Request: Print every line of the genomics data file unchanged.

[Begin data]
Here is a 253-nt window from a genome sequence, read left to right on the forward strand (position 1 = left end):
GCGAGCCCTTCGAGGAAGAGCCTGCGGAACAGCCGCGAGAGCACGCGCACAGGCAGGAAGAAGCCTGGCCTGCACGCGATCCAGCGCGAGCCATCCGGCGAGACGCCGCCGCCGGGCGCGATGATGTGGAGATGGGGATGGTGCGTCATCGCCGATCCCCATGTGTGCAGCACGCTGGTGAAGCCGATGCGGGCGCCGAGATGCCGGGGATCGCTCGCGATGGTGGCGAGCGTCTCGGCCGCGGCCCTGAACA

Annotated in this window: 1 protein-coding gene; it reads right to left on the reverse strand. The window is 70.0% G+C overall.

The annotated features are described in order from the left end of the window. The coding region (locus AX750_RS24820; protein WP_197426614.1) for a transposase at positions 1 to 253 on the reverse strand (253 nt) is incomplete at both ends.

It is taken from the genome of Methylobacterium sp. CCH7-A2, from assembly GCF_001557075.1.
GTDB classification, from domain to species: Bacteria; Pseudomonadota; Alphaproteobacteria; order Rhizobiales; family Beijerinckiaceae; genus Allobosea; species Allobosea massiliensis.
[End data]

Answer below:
Here is a 253-nt window from a genome sequence, read left to right on the forward strand (position 1 = left end):
GCGAGCCCTTCGAGGAAGAGCCTGCGGAACAGCCGCGAGAGCACGCGCACAGGCAGGAAGAAGCCTGGCCTGCACGCGATCCAGCGCGAGCCATCCGGCGAGACGCCGCCGCCGGGCGCGATGATGTGGAGATGGGGATGGTGCGTCATCGCCGATCCCCATGTGTGCAGCACGCTGGTGAAGCCGATGCGGGCGCCGAGATGCCGGGGATCGCTCGCGATGGTGGCGAGCGTCTCGGCCGCGGCCCTGAACA

Annotated in this window: 1 protein-coding gene; it reads right to left on the reverse strand. The window is 70.0% G+C overall.

The annotated features are described in order from the left end of the window. The coding region (locus AX750_RS24820; protein WP_197426614.1) for a transposase at positions 1 to 253 on the reverse strand (253 nt) is incomplete at both ends.

It is taken from the genome of Methylobacterium sp. CCH7-A2, from assembly GCF_001557075.1.
GTDB classification, from domain to species: Bacteria; Pseudomonadota; Alphaproteobacteria; order Rhizobiales; family Beijerinckiaceae; genus Allobosea; species Allobosea massiliensis.